To have lived among the women in my family is to have learned
Family Fortunes: When Isabelle visits Pauline she knows wonders are in store
Three generations of Irish women: Laura, Isabelle and Pauline
Isabelle is 1½, Pauline is 70 (and a half), they are undoubtedly the most loved members of our family and they like to hang out together.
When Isabelle comes to see Pauline she knows that wonders are in store, the magic of the big back garden, the strange language granny speaks sometimes – “ná bí ag caoineadh, leanbh beag” – and the guarantee of lots of hugs.
To watch them together is to see love in its purest form understood by both. Pauline knows that the world can be hard, she lost her own mother while still only a child – but only ever sees it as beautiful; showing Isabelle the wonders all around and creating a secret code that nobody else can crack.
There is the devilment of a child in both of them yet also the wisdom of a sage.
Language can take many forms and the “potachan” somehow understands Pauline on a level which transcends words, tenses and grammar.
The days spent together are always too short as Isabelle must return with Mum and Dad to Co Kerry, already looking forward to her next trip to see granny.
Ball of wonder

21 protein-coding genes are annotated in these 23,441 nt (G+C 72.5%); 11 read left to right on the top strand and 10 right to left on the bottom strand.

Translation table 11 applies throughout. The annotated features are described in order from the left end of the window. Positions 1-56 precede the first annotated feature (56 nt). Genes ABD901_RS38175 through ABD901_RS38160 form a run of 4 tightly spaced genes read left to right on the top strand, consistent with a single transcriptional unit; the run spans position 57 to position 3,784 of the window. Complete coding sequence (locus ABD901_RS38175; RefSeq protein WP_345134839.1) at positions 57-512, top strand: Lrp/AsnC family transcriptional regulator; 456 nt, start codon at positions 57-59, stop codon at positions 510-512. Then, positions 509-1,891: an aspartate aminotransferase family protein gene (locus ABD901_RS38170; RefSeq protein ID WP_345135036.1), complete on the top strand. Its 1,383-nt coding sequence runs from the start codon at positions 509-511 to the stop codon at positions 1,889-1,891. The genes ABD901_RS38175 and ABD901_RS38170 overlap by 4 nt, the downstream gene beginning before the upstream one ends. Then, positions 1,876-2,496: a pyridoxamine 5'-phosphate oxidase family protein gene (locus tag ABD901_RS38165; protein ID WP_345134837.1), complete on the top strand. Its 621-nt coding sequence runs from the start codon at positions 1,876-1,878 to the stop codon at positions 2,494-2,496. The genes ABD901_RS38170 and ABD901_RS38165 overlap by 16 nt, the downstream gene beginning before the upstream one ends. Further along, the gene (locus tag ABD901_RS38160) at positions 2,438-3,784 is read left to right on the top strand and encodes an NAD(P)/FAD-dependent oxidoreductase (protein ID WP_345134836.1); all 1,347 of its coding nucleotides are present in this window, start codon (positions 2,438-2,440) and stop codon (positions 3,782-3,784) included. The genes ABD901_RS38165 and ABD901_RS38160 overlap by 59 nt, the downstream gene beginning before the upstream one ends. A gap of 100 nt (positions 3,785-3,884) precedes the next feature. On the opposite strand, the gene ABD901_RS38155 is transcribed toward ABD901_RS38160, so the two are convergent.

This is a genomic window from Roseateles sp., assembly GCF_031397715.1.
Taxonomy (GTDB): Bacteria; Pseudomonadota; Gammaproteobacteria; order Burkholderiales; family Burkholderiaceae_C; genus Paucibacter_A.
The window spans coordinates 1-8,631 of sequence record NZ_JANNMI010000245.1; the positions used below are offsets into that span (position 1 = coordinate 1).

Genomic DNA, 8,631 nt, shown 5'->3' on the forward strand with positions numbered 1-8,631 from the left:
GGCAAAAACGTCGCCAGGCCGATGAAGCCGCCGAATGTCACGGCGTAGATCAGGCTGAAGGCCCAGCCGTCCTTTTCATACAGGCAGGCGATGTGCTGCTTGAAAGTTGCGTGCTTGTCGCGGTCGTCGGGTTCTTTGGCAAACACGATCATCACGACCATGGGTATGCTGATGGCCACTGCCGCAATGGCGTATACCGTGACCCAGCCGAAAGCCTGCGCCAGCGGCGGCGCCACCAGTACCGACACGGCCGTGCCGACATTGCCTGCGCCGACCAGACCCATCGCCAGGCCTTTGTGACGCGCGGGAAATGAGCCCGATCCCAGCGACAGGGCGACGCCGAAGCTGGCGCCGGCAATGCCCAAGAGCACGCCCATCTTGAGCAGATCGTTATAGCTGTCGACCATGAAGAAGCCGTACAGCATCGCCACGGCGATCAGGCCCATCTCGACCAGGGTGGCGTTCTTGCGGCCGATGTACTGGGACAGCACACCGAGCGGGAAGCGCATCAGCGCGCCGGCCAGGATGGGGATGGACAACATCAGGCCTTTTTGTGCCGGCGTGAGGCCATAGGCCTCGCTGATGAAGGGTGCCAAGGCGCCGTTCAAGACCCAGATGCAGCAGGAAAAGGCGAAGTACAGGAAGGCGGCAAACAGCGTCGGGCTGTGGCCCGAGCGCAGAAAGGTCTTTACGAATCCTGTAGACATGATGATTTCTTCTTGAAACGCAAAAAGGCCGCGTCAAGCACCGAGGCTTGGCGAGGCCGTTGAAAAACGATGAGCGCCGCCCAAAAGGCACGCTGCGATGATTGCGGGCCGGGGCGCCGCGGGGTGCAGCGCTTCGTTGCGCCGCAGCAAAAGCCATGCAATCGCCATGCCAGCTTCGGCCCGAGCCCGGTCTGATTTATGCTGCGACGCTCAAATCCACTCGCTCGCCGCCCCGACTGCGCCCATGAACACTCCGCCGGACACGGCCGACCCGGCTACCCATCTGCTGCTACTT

The photos of the little rascal become more commonplace on each returning visit home, the next generation in a line of strong women in our family, borne of the soil of Donegal and spread like seeds through the four provinces.
There is Nora who taught the children of Inishsirrer Island in the 1930s (population 34 – 1936 census) and died far too young before we came along.
There is Pauline of Ardsbeg who left for London at 18 and worked tirelessly to raise three children in the recession of the 1980s.
There is Laura of Kilkenny (mother of Isabelle) who clawed her way through the financial crisis, working any job she could find and doing whatever it took but always smiling and thinking of the rest of us.
And there is Isabelle of Kerry, a ball of wonder and light with the dreams of the future ahead of her and the possibility of anything in her grasp.
I’m not sure if any of them would like to be labelled as feminists but gender was never considered an inhibitor in our house – a person is a person and you treat everyone the same.
One Coyle, one Greene, one Keating, one Kelly – all bound together by traits of common decency, hard work and a genuine interest in others. To have lived among them is to have learned.
– Donal Keating (grandson of Nora, son of Pauline, brother of Laura, uncle of Isabelle)